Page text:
Learning Support Responsibilities Preparation

Staff development


Staff development ensures that staff have the knowledge and skills to work effectively with disabled learners and tauira and create a fully inclusive environment.  

Best practice standards

  1. Regular disability responsiveness and inclusion training for staff is adequately resourced and arranged as part of induction and development programmes for all staff and, in particular, those involved with teaching and assessment.  
  2. This training covers disability equity issues, the principles and benefits of principles of universal design in education and universal instructional design, inclusive teaching and assessment practices, learning supports for those with different impairments, common barriers, engaging disabled learners with different communication and information requirements, staff obligations under the HDC Code of Rights, Human Rights and Privacy Acts and other relevant policy and legislation, strategies to plan, implement and evaluate effective learning support for disabled learners. 
  3. Strategies are developed and implemented to measure if staff development  and training leads to staff having the knowledge and skills to work effectively with disabled learners.  
  4. Specialist expertise, including the expertise of disabled learners and whānau, are actively involved in staff disability training and appropriately reimbursed.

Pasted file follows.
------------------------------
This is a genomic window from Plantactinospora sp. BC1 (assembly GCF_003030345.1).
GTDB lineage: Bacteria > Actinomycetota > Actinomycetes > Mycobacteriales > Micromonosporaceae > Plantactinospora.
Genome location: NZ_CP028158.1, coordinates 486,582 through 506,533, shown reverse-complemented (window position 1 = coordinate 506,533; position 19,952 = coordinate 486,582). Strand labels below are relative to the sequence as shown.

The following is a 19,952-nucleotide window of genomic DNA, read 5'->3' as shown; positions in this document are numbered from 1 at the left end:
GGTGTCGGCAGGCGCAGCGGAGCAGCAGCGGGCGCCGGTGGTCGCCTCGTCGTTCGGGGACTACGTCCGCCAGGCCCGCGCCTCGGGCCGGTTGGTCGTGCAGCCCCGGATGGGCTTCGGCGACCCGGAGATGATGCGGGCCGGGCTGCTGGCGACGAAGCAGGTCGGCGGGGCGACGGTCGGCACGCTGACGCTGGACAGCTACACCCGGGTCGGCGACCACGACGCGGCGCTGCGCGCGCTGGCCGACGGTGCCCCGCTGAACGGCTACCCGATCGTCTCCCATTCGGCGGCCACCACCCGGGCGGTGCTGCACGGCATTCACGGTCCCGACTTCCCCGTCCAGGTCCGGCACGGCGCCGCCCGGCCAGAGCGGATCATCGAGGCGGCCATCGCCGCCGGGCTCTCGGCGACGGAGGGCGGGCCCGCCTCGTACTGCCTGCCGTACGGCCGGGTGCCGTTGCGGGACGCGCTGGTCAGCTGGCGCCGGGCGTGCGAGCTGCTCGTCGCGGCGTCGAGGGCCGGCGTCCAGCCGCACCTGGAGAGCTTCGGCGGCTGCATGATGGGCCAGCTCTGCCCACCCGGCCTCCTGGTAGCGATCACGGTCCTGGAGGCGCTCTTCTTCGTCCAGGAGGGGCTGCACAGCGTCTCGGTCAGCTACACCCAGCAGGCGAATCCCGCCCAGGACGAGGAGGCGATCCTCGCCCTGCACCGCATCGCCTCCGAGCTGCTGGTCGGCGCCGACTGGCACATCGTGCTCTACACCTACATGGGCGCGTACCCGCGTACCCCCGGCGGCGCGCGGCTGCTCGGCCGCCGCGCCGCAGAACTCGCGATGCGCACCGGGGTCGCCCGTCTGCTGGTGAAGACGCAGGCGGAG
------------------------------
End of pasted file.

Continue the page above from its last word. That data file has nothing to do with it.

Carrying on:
5. Staff have access on an ongoing basis to resource information about creating an inclusive educational environment, barriers to participation and achievement, and sources of internal and external support.  
  6. Demonstrate a commitment to diversity and inclusion by welcoming and actively encouraging the employment of disabled staff.

“Actually, learners aren’t the only people who are disabled… I’m a staff member, I’m disabled. If I can’t survive as a staff member in everything used by the (tertiary provider), then a learner can’t. That’s what it comes down to. If I can’t manage with all my experience of working within the online teaching  environment, then how does a learner with the same equipment as me cope on day one?... The litmus test for the way you look after disabled learners is the way you look after disabled staff.”  

“To me, there is an enormous barrier in staff knowledge and capability around being the sort of educator that disabled learners would flourish next to and alongside.”  

- Disability Services and Academic Staff, Tertiary Institution. 

Ideas and resources

  • Ideally staff induction, development programmes and resource information should cover: 
    • Disability equity issues, the principles and benefits of universal instructional design, inclusive teaching practices, curriculum development and learning resources.
    • The implications of different impairments on learning and teaching strategies, including barriers and learning supports.
    • Designing and managing physical access for people with different impairments.
    • Engaging disabled learners from different cultural and equity groups or  who have different communication and information requirements.
    • The range and types of learning support available to disabled learners with different impairments. 
    • Obligations under the HDC Code of Rights, Human Rights and Privacy Acts and other relevant policy and legislation.